Ever since I discovered my grandfather’s abandoned hive in the veld I have kept bees. This has been just a small hobby, the least hives I have had being two and the most five. I have often thought that the most depressing experience a beekeeper can have is to arrive at the hive one day and find there are no bees coming in or out of it. The fires that have raged through the Cape Peninsula in South Africa this week have proved me wrong.
Bees will do anything to protect their hive and their queen – as we know only too well, if there is a predator from outside they will attack. But what happens when the predator is fierce, hot and fast – a veld fire fanned by gale-force winds and fed by the dry crackling bush of summer’s end? Bees will then go into panic mode. They will cluster around the queen and fan her constantly, remaining at their posts and doing their duty until they die.
The day after the veld fire that raged at the back of our house I walked through the charcoal sticks and white sand towards my hive. Smouldering patches of fynbos were still sending puffs of grey smoke into the air and there was a suffocating smell of ash and burnt wood. Within sight of the hive I stopped. The two supers had burnt out completely. The metal lid was in bits nearby and the outer walls of the brood box had gone. Remaining on the metal stand were about five brood frames, totally charred and balanced at a crazy angle across the bottom of the stand. I went closer. The five blackened frames were stuck together, and hundreds of dead bees lay all across the top. Although the brood was there it was fairly solid and unrecognisable.
‘What happened here’ I wondered ‘did the bees fan to such an extent that these centre brood frames could not actually burn?’ Almost too incredible to believe as everything in the surrounding veld had gone. I lifted the charred mass, peering closer at the dead bees – some had lost their wings, some looked more like oval toffee.
Then I saw a tiny flutter, and to my utter amazement one whole bee crawled out of the charcoal brood and towards my hand. No more than one. But, as I kept holding the five frames, a few small drops of golden honey dropped onto the white sand.
The Cape honeybee has an almost unbelievable ability. Under extreme circumstances, and if they lose their queen, they are able to ‘morph’ a new queen from a worker bee. Now I don’t know if they have lost their queen, and I don’t know how many bees there are to help that one survivor. But I do know that it was quite the most depressing and humbling sight I have ever seen. How those bees must have fought to survive the extreme heat and smoke inhalation is beyond me.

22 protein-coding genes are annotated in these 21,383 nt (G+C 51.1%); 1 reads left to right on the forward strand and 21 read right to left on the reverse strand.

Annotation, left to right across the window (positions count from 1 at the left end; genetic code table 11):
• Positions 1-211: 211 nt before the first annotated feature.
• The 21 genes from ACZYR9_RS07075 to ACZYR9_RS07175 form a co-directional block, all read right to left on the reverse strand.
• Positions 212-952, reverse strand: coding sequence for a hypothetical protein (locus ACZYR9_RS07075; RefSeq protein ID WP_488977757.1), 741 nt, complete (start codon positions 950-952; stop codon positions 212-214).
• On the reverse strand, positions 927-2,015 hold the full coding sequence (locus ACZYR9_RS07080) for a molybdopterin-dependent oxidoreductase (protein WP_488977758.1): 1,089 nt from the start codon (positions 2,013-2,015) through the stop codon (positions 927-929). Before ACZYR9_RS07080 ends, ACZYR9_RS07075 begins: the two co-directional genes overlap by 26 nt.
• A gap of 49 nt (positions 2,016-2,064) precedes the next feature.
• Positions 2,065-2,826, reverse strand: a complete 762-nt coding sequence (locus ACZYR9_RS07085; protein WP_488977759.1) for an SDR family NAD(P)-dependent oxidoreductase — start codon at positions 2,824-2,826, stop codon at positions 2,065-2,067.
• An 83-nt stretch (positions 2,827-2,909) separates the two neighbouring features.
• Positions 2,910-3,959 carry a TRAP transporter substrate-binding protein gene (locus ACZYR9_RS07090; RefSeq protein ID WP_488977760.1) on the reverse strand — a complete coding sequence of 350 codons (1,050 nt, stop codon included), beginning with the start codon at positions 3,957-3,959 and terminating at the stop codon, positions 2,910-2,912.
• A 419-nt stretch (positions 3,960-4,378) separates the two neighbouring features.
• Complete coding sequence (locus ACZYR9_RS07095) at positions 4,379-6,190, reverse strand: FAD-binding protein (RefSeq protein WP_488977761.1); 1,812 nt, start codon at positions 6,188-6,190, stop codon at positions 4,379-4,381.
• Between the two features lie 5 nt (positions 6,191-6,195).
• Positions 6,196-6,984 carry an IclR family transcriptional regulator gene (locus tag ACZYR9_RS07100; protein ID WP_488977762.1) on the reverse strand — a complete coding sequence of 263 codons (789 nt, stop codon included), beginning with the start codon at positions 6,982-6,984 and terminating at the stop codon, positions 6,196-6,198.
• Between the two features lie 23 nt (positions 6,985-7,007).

With a probable failure risk of about 90%, I have now taken a leap of faith. I happened to have a spare super and a couple of unwaxed but wired frames in my storeroom. (Wax moth is prevalent here and I have just lost my other hive to it). I put the new brood box on the stand, placed the charred stuck-together mess of frames into the centre, and a few new frames into the brood box with them. I stood the feet of the stands in tins filled with oil (black ants are ferocious here). I tied the box and lid together and staked it down into the sand (baboons are also prevalent here). I even put a little dog’s bowl of water down, although the wind and the sun will drain that pretty quickly.
Then I stood by and watched the entrance. Two bees crawled out, both wingless and too pathetic to watch. Then one more, whole, traumatised bee crawled out, fell onto the sand, crept around for a bit and finally flew off to a nearby patch of tiny unburned veld. I waited and watched for some time, but saw no more.
I do not live in that isolated place and so have had to leave. The earliest I can go back is in a week’s time. Will that one bee have others trying to eat their way out of the charcoal to join it? Is there a queen in the middle, still protected? Are there any eggs? What can they possibly do with that charcoaled brood, which should be thrown away but contains their only honey store? I do not know, but like any rescue operation, if you can help even one survivor then you have at least done the very best that you can do.
A Bee Glossary: Very simply a beehive works as follows …
Brood: young bees at various stages of development - eggs, larvae, and pupae Brood box: where the queen bee and the brood live (the bigger box at the bottom of the hive) Supers: the bees’ pantry (smaller boxes on top of the brood box where the bees store honey Wax Moth: a brownish moth that lays its eggs in beehive - its destructive caterpillars cover the combs with silken tunnels and feed on the beeswax ‘Veld’: a loose term for uncultivated land in South Africa.
Read part 2 here …